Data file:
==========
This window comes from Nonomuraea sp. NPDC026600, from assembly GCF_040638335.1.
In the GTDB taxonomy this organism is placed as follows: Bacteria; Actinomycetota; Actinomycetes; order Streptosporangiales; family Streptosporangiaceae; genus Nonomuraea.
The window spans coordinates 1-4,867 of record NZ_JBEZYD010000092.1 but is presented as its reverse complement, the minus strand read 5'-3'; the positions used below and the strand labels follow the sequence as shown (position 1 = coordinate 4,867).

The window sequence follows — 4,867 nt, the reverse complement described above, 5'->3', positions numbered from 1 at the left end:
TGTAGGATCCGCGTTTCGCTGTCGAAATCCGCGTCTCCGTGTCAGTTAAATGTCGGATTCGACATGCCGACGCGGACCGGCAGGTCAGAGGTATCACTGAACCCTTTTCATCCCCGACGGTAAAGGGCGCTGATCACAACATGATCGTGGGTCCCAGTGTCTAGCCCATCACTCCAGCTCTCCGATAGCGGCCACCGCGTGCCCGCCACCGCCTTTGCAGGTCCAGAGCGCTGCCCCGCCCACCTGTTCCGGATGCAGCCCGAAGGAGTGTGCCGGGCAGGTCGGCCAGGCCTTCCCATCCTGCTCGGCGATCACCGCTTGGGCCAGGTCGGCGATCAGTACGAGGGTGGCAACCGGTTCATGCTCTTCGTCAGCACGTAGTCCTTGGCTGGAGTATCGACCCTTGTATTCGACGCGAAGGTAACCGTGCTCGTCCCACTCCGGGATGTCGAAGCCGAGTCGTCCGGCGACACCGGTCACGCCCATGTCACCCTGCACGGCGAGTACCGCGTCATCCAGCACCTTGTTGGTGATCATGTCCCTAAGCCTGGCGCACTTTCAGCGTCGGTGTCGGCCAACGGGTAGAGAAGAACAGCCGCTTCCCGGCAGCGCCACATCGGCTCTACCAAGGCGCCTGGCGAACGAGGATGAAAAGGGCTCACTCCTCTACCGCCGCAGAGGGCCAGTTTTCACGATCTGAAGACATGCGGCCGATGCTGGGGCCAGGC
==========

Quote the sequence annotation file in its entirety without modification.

This window comes from Nonomuraea sp. NPDC026600, from assembly GCF_040638335.1.
In the GTDB taxonomy this organism is placed as follows: Bacteria; Actinomycetota; Actinomycetes; order Streptosporangiales; family Streptosporangiaceae; genus Nonomuraea.
The window spans coordinates 1-4,867 of record NZ_JBEZYD010000092.1 but is presented as its reverse complement, the minus strand read 5'-3'; the positions used below and the strand labels follow the sequence as shown (position 1 = coordinate 4,867).

The window sequence follows — 4,867 nt, the reverse complement described above, 5'->3', positions numbered from 1 at the left end:
TGTAGGATCCGCGTTTCGCTGTCGAAATCCGCGTCTCCGTGTCAGTTAAATGTCGGATTCGACATGCCGACGCGGACCGGCAGGTCAGAGGTATCACTGAACCCTTTTCATCCCCGACGGTAAAGGGCGCTGATCACAACATGATCGTGGGTCCCAGTGTCTAGCCCATCACTCCAGCTCTCCGATAGCGGCCACCGCGTGCCCGCCACCGCCTTTGCAGGTCCAGAGCGCTGCCCCGCCCACCTGTTCCGGATGCAGCCCGAAGGAGTGTGCCGGGCAGGTCGGCCAGGCCTTCCCATCCTGCTCGGCGATCACCGCTTGGGCCAGGTCGGCGATCAGTACGAGGGTGGCAACCGGTTCATGCTCTTCGTCAGCACGTAGTCCTTGGCTGGAGTATCGACCCTTGTATTCGACGCGAAGGTAACCGTGCTCGTCCCACTCCGGGATGTCGAAGCCGAGTCGTCCGGCGACACCGGTCACGCCCATGTCACCCTGCACGGCGAGTACCGCGTCATCCAGCACCTTGTTGGTGATCATGTCCCTAAGCCTGGCGCACTTTCAGCGTCGGTGTCGGCCAACGGGTAGAGAAGAACAGCCGCTTCCCGGCAGCGCCACATCGGCTCTACCAAGGCGCCTGGCGAACGAGGATGAAAAGGGCTCACTCCTCTACCGCCGCAGAGGGCCAGTTTTCACGATCTGAAGACATGCGGCCGATGCTGGGGCCAGGC